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    Portrayal of African American Males They squirmed, pencils tapping their desks anxiously; none of their papers contained more than five names. Eventually, all thirteen pairs of eyes made their way from the papers, to the faces of their friends, and eventually, they restlessly shifted over to me and stopped. “This is hard,” whined one seventh grade voice. Another chimed in, “It’s all the same, I can’t think of any more.” The question I had asked was simple: “Please list as many young African American

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    problem and also help the adolescent mother following her decision to give birth to a child. In some places, such as Oakland, California, 73% of adolescents giving birth are African American (Smith, 1988, p.269; Massey, 1991, p. 117). With this in mind, social workers have spent most of their efforts helping adolescent African-American women. The Department of Children and Family Services (DCFS) and Aid to Families of Dependent Children (AFDC) offer help for many women and their children. Unfortunately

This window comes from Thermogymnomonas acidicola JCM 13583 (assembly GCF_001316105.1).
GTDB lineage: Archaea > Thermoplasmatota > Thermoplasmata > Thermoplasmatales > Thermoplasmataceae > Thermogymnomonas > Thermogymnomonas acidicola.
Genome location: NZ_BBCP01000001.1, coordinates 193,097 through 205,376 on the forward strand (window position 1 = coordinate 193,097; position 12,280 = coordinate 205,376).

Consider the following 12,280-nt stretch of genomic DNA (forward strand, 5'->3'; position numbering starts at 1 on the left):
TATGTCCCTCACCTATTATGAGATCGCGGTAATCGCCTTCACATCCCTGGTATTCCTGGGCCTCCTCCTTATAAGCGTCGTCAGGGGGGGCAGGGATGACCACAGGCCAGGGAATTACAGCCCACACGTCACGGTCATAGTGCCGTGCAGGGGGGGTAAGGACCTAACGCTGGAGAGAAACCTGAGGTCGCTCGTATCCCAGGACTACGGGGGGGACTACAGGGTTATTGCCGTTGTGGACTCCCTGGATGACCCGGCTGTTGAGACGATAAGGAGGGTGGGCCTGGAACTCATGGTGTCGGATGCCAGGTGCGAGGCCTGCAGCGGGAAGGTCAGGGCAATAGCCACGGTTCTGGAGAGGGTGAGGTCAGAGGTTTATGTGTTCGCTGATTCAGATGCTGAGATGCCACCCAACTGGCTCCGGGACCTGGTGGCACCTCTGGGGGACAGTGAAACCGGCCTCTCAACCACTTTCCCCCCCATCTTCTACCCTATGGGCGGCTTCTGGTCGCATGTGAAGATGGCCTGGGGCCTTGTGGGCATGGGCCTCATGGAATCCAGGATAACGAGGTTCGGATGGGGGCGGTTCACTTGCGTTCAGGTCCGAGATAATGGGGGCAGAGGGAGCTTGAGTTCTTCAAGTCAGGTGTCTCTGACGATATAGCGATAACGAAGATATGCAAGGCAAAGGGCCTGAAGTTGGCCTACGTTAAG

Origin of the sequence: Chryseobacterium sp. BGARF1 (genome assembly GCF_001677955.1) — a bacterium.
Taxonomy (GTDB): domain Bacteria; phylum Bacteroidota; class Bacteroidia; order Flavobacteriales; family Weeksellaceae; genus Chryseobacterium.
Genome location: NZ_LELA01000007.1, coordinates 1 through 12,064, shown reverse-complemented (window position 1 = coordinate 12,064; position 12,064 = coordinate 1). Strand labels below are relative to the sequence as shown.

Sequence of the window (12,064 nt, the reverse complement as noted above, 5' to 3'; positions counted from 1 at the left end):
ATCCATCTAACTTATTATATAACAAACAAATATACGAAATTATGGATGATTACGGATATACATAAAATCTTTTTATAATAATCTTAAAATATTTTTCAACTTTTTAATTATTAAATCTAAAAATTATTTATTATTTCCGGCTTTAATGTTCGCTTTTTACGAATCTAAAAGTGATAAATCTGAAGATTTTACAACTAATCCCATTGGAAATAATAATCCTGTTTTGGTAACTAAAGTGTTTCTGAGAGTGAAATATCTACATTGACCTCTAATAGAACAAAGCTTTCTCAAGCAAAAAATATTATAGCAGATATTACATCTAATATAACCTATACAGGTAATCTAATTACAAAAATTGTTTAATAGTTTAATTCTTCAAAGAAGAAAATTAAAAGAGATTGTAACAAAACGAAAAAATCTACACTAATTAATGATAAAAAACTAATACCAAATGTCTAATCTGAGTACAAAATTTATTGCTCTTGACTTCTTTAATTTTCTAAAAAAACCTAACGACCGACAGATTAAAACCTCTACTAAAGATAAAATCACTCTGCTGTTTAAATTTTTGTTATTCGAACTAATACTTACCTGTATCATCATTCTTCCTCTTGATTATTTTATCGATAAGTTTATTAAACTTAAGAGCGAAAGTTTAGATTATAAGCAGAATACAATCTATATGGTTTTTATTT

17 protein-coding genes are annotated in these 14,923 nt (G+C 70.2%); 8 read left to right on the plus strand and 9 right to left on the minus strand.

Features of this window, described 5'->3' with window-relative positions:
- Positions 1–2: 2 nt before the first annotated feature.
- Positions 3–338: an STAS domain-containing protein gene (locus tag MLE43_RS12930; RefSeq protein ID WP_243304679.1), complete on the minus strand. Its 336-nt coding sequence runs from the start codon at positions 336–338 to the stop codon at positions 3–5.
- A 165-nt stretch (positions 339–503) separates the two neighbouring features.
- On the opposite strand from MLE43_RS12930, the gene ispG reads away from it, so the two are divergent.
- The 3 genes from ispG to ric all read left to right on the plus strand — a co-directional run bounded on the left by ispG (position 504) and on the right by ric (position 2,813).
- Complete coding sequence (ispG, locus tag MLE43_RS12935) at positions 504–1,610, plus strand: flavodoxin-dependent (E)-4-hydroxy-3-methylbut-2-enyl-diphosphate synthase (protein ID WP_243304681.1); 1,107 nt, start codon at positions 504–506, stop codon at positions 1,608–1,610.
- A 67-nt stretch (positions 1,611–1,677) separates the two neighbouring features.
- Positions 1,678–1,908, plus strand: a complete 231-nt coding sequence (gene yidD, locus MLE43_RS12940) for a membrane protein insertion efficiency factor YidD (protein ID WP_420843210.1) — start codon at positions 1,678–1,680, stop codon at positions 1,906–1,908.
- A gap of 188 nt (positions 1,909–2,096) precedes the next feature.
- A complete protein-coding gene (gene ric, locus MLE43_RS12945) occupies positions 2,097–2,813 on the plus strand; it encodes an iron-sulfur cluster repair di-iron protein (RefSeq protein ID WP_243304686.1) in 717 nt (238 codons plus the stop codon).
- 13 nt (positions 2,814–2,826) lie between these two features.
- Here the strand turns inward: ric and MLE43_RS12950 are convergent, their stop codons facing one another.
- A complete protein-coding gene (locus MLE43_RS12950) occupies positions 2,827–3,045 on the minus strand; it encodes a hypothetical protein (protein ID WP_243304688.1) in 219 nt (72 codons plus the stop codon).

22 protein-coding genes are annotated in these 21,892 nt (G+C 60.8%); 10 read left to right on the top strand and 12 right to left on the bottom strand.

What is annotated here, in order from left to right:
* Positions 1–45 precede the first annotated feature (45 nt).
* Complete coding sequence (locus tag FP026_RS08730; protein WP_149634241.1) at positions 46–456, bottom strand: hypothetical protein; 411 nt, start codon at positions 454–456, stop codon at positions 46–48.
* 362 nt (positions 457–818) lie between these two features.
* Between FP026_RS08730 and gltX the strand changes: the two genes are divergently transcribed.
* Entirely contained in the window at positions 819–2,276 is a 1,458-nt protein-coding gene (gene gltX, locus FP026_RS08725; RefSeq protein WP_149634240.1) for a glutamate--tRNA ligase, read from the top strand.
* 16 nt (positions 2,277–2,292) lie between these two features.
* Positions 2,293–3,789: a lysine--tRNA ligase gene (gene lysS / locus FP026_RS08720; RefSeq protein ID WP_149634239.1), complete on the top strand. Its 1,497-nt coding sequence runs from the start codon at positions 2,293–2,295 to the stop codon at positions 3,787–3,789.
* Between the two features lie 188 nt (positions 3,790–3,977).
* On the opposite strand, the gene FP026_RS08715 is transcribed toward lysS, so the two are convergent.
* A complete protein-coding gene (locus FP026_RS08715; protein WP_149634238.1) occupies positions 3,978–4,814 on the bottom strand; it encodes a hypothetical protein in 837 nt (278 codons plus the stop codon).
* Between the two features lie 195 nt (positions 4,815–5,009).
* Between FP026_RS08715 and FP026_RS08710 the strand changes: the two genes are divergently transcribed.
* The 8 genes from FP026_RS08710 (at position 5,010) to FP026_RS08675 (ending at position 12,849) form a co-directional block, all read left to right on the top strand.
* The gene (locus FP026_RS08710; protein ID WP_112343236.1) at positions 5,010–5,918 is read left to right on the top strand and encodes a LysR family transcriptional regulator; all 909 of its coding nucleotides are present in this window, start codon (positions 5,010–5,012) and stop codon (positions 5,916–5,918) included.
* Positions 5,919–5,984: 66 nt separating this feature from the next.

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    To further understand why some African American male teachers became teachers and why they want to become teacher, I interviewed teachers currently in the field • Ervin M. Thomas a teacher of 15 years in Jersey City, New Jersey Says that he became I chose to become an educator because I knew there was a need for a black man who understood the population he serviced… I wanted to be the sympathetic educator that I wish I had throughout my education…. I believed that if I was able to help those students